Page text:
Hard vs. soft workbench top


The recent topic on woods to use for a workbench brought up a question I have had for a while.
Why is the common advice to use a hard wood for the bench top?
It seems to me that you would want your workbench top to be softer than whatever you are working on. Then when you bang the piece around, you are less likely to leave dents in the piece. I'd rather have dents in the bench than dents in the piece I'm building.
My bench top is made from Borg 2x4 studs and is pretty soft. It shows a lot of wear, but then it looks like I actually get things done in the shop!
Mark
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If your benchtop is flat, other than literally crushing your workpiece, how can you put dents in it other than hitting it with something? In reality, you're never going to get any working surface soft enough to prevent some kind of damage. Ideally, you want your working surface solid enough to properly support your workpiece and then it's up to you to control how hard you bang it around. That's my take on it anyway.
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I'd guess 1) mass 2) firmness of backing (less give=energy absorbed when hammering on a chisel) 3)durability.

Well, the Borg also sells 3/4" sheet styrofoam. Very unlikely to damage your work pieces, and will show lots of wear very quickly!
While that was obviously a tongue-in-cheek suggestion about taking the "soft-is-good" idea to extremes, some of the same issues appear with a soft wood bench, just to a much smaller degree.
To be fair, think about taking the bench to the other extreme--an iron or granite top. Fans of hard bench wood would probably see those alternatives as good except for the issue of dulling tools. Hard wood is about as hard as you can get without risking too much damage to tool edges.
Then there's always the intangible of the pleasure of working on a nice wood surface.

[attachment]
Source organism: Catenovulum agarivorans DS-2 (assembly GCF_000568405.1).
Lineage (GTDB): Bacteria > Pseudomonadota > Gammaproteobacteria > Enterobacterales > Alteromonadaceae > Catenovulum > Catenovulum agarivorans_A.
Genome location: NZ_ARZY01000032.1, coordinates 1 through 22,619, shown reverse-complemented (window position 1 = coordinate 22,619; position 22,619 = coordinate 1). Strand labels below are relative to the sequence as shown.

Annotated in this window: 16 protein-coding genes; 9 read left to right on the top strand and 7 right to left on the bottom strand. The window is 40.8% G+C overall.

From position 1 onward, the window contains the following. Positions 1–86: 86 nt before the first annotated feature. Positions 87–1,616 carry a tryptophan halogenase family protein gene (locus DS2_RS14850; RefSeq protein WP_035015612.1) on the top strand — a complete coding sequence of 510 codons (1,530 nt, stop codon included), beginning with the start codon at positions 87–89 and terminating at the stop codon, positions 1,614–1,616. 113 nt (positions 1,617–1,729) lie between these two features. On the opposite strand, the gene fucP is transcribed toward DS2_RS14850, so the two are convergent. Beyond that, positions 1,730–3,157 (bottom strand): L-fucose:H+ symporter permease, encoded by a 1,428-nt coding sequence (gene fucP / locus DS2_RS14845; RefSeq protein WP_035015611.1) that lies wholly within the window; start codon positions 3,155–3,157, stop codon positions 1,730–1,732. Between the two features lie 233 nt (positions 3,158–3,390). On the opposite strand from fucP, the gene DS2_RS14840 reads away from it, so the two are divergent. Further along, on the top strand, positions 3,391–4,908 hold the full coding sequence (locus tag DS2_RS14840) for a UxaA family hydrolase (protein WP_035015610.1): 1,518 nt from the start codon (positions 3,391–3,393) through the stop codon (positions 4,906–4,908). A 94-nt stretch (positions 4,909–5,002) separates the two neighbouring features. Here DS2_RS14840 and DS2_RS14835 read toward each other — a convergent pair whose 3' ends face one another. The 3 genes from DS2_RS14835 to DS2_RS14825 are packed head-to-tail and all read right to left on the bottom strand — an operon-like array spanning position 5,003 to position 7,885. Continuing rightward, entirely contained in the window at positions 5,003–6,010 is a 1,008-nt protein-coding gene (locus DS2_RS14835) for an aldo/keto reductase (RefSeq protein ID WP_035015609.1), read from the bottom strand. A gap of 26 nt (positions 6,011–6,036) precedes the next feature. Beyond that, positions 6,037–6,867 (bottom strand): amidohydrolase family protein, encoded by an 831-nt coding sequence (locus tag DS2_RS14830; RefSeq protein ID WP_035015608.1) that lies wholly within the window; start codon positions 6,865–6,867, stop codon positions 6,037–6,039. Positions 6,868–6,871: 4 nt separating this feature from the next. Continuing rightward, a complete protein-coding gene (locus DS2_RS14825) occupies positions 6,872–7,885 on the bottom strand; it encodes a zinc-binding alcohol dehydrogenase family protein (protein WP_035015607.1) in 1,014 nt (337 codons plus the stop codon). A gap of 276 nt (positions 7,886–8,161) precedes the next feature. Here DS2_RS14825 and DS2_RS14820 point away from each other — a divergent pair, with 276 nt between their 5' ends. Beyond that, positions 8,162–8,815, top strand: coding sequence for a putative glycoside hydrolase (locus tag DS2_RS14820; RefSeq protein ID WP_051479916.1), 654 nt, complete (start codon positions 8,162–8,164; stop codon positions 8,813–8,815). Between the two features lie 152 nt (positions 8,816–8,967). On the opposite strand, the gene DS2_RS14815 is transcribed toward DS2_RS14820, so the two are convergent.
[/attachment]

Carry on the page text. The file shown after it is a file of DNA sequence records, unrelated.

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For granite, ad an element of brittleness as a negative, but it is not unprecidented.
Tom Plamann has some granite-topped assembly tables (arguably special purpose benches) which, if you'll pardon the pun, rock.
-Steve
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alexy wrote:

If you need a soft surface you can always throw a piece of carpet on it. Carpet isn't too good for pounding and getting things square tho.
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For years, I've been using 4'x8'x3/4" MDF Sheets on top of woodbench.. I'd always flip the sheet over its' renew life.. MDF sheet are very excelent piece for my wood working!! For soft issue, use the pool table sheet over the sheet or thin felts on it..
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Mark Wells wrote:

My bench is made of doug fir tubafors on edge and bolted together with threaded rod. It is flat but as it accumulates paint spills and scratches, I will hit it with a coarse grit in the ROS. When I need extra protection, I put down one of those foam or rubber pads.     mahalo,     jo4hn
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Mark Wells wrote:

One reason you want the bench hard is so that saw dust and little splinters don't stick in it (become embedded). Embedded stuff and really mar the piece you are working on. You want to be able to swipe a brush across it and be sure than nothing is left.
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wrote:

Wears better. Throw a blanket (or corrugated cardboard) over it if you need it soft.
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Andy Dingley wrote:

Make friends with a bicycle shop for unlimited large sheets of cardboard. <G>
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Mark,
I side with "nwwoodturner's" response about using MDF for a workbench surface.
I built my workbench from premium grade pine 2x4s scored, glued, and screwed to form 4x4s for legs, laid out premium grade pine 2x6s accross the top of the frame I had run through the jointer and planer to get a flat sub surface, scored, glued, and screwed those in place as well. I left some overhang on the right and left sides and the front for mounting a vise and clamping.
Like nwwoodturner I cut a piece of 3/4" MDF to fit for the top and just nailed it down with finishing nails and counter sunk them. When it gets old, I toss it and cut a new top for about 15 bucks. The whole bench cost about 80 bucks to build, not counting my vise, and it is rock solid.
Be glad to post the plan & pics on < alt.binaries.pictures.woodworking > or email on request.
RangerPaul
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Please do post them. Or you can email me at j dot broekman at verizon dot net
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